I looked at my watch, woozy.
In a world where bliss is measured in ticks of clocks, it was one of the most satisfying 10 minutes I’ve ever spent. Top 5, anyway. Nearly better than sex. Nearly.
“This is my outlet location,” he said as he readied for the next client, more lotion, more knuckle-cracking. “Usually, you can find me on the Upper West Side, West 78th, near the museum.”
And tucked a cream-colored business card into my shirt pocket.
All it read was “BACKSCRATCHER” in bold block letters.
My back tingled the rest of the afternoon, the occasional gooseflesh shiver, bliss.
I got out of the taxi on Columbus Avenue, absently flipped the cabbie the fare, began a nervous search for the back-scratcher. Licking my lips, sideways glances, desire like burning lust guiding my breath. Short, addict gulps.
And there he was, six deep in waiting customers.
Except he had a new sign, same torn edges, same tidy lettering.
“Backs Scratched, $100 for 10 minutes. Guaranteed Satisfaction.”
Crestfallen, I cut in front of a woman dressed like Annie Hall, and blurted out my argument.
“You’ve got some nerve, jacking the price like that!”
He smiled through those dark teeth, sucked on them, grinned, put those glorious fingers together, pulled them apart, so just his fingertips touched and pointed them at me.
“The nerve? The nerve? I’m providing a valuable service here, my man. Get in line or get going down the road.”
Wiping sweat from my brow, I absentmindedly gave the last guy in line a $5 bill to hold my place, while I searched out an ATM.
“Worth every penny,” he called out, laughing.

It's fiction, but in 58 words

An exercise in brevity.


She studies the rust spots on the ancient clawfoot tub, tears in her eyes.
Above the lavender-scented bubbles, juts the rise of her belly; an island of olive-colored skin. She wipes a wet cloth over the rise, watches the track of baby oil beads.
She’s 16, on the cusp of adulthood.
Nowhere ready.
“Baby,” she whispers.

A Monday Drabble

A Drabble is a story in 100 words. Hadn't done one in some time. So here you go:

The party swirls around her, the talk, engagement.
She passes through like a ghost, or an aberration – a distortion in normal line of vision.
She’s cloaked in a shyness her friends all hope she’ll grow out of; hence, the continued invites. She’s aware of their concern, but peripherally. She feels the concern, but just the edges. She’s content to be prickly.
See, there’s a boy she’s waiting for, someone she’s always pictured - readied herself for that moment.
And at this minute, that boy is looking out the window, gazing at the city lights, nervously plucking at his sleeves.

Sunday Scribblings: Regrets

The prompt at Sunday Scribblings is "regrets."

No Regrets
In a sea of regrets, he was the pebble that sank to the bottom, unaffected.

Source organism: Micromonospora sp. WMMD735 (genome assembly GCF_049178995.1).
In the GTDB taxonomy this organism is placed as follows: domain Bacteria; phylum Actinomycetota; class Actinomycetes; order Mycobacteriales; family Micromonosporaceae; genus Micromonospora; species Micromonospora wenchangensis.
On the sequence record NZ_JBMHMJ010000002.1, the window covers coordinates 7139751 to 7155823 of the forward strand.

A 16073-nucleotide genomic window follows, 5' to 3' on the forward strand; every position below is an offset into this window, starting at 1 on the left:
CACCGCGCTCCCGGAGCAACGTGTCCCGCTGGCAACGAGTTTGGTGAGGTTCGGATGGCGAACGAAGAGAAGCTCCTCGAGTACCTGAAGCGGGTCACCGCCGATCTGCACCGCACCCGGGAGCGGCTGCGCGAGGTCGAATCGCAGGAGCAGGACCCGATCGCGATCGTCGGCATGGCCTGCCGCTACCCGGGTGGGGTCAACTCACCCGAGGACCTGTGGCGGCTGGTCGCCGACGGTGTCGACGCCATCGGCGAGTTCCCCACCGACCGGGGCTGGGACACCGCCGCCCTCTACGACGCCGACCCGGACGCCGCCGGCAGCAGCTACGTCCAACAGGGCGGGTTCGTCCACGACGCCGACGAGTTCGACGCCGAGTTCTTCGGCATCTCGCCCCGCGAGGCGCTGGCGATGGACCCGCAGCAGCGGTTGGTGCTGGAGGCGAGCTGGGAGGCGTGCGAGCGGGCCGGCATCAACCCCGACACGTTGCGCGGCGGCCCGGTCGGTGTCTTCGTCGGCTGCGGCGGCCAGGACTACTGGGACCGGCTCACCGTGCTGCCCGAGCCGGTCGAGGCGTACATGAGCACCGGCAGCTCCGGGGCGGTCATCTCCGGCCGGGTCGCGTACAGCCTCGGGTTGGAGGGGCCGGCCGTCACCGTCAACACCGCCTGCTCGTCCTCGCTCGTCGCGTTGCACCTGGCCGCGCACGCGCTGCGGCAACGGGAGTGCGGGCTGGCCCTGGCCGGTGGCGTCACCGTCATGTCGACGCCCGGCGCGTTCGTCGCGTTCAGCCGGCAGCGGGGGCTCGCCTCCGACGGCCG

He listened emotionless at the sentencing, where people lined up to cast him as a pariah, a butcher, a monster.
When it was his turn to speak, he raised his hands as far as the chains would allow and quietly, logically, laid out his story. An explanation of that night, the brutal surroundings, the terror. The blood. The two teenagers, dead.
He never once said he was sorry.
Death by lethal injection was the next day’s headline.
The public defender, half-heartedly, said he would pursue an appeal (more-or-less not to lose his standing in the bar).
Solitary, thick gray paint on iron bars. An orange jumper. Plastic slip-on shoes. Three squares a day, one hour of supervised exercise in a pen in the yard, an AR-15 trained on him. Like he could go anywhere, his ankles chained together with a foot of play.
He paced, hands clasped behind his back, and contemplated. He never said anything to anyone, except to answer direct questions.
His hair grew long and went silver, and it helped mark the years on appeal. Appeals he never wanted, granted by people he didn’t know, didn’t know him and the things of which he had been accused; they did it on moral grounds, believing executions tore at the social fabric of society.
The rest of the world? They prayed he’d burn in hell. For eternity.
And in the end, the appeals ran their course. His time was to come to an end.
Newspapers picked up on it, as the date got closer. The first such execution in nearly a decade. The rehashing of the brutality. Renewed calls for repentance.
And again, he showed no remorse. He refused all interview requests. He continued to answer yes and no to the questions asked by the guards.
No new details on that night, now so long ago.
The saline drip coursed into the crook of his arms, just below each bicep. The double IVs were a precaution, in case one push didn’t work, they had the option to introduce the drugs into his system. Three drugs would be pushed into the IV, from another room, that would end his life. First, sodium thiopental, a fast-acting barbiturate to render him unconscious. Then the muscle-relaxant pancuronium to cause paralysis in each and every muscle.
Then potassium chloride, which would stop the heart.
He’d die by cardiac arrest.
Just before the sodium thiopental was injected, he called for the preacher, asked in a clipped, muted tone to bring a paper and pencil. He whispered into the old preacher’s dandruff-covered ear; the old man’s liver-spotted hands trembled visibly as he wrote.
Seven minutes passed until his heart stopped.
The coroner marked the time of death, two hours later.
On the steps of the prison, under the harsh klieg lights of television cameras, the preacher stepped to a bank of microphones, adjusted the thick, black eyeglass frames and read from the slightly crumbled paper.
“What I done, I done for my boy,” the preacher read in a loud monotone. “It’s a sin to kill the feeble-minded, but a child of God nonetheless. For that, I have no regrets.”